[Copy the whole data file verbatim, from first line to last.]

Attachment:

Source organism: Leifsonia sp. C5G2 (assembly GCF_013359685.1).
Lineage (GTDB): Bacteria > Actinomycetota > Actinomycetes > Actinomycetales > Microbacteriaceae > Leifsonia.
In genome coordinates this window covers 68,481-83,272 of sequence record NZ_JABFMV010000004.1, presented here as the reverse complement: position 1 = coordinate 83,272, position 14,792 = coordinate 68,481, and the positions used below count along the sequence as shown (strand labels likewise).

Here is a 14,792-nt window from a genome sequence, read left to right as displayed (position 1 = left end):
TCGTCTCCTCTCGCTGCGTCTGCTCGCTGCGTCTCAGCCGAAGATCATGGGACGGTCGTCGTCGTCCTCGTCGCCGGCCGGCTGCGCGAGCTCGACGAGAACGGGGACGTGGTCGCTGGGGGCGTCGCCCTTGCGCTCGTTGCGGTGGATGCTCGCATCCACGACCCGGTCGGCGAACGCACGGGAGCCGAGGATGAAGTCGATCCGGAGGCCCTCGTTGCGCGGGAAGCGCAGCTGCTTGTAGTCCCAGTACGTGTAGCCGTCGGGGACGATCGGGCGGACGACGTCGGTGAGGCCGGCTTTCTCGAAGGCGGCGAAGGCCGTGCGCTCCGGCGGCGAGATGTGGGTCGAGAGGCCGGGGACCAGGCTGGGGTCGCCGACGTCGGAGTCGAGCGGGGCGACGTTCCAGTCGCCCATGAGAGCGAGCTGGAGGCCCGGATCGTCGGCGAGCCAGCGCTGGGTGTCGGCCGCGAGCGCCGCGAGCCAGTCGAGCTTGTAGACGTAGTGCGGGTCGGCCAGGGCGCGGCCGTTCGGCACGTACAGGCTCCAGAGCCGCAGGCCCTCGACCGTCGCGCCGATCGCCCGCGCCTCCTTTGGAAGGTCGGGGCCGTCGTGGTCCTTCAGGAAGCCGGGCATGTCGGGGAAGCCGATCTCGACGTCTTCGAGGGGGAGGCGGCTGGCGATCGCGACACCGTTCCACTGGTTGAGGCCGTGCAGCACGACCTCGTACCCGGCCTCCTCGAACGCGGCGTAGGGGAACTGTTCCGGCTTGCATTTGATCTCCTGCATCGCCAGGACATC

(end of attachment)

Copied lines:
Source organism: Leifsonia sp. C5G2 (assembly GCF_013359685.1).
Lineage (GTDB): Bacteria > Actinomycetota > Actinomycetes > Actinomycetales > Microbacteriaceae > Leifsonia.
In genome coordinates this window covers 68,481-83,272 of sequence record NZ_JABFMV010000004.1, presented here as the reverse complement: position 1 = coordinate 83,272, position 14,792 = coordinate 68,481, and the positions used below count along the sequence as shown (strand labels likewise).

Here is a 14,792-nt window from a genome sequence, read left to right as displayed (position 1 = left end):
TCGTCTCCTCTCGCTGCGTCTGCTCGCTGCGTCTCAGCCGAAGATCATGGGACGGTCGTCGTCGTCCTCGTCGCCGGCCGGCTGCGCGAGCTCGACGAGAACGGGGACGTGGTCGCTGGGGGCGTCGCCCTTGCGCTCGTTGCGGTGGATGCTCGCATCCACGACCCGGTCGGCGAACGCACGGGAGCCGAGGATGAAGTCGATCCGGAGGCCCTCGTTGCGCGGGAAGCGCAGCTGCTTGTAGTCCCAGTACGTGTAGCCGTCGGGGACGATCGGGCGGACGACGTCGGTGAGGCCGGCTTTCTCGAAGGCGGCGAAGGCCGTGCGCTCCGGCGGCGAGATGTGGGTCGAGAGGCCGGGGACCAGGCTGGGGTCGCCGACGTCGGAGTCGAGCGGGGCGACGTTCCAGTCGCCCATGAGAGCGAGCTGGAGGCCCGGATCGTCGGCGAGCCAGCGCTGGGTGTCGGCCGCGAGCGCCGCGAGCCAGTCGAGCTTGTAGACGTAGTGCGGGTCGGCCAGGGCGCGGCCGTTCGGCACGTACAGGCTCCAGAGCCGCAGGCCCTCGACCGTCGCGCCGATCGCCCGCGCCTCCTTTGGAAGGTCGGGGCCGTCGTGGTCCTTCAGGAAGCCGGGCATGTCGGGGAAGCCGATCTCGACGTCTTCGAGGGGGAGGCGGCTGGCGATCGCGACACCGTTCCACTGGTTGAGGCCGTGCAGCACGACCTCGTACCCGGCCTCCTCGAACGCGGCGTAGGGGAACTGTTCCGGCTTGCATTTGATCTCCTGCATCGCCAGGACATC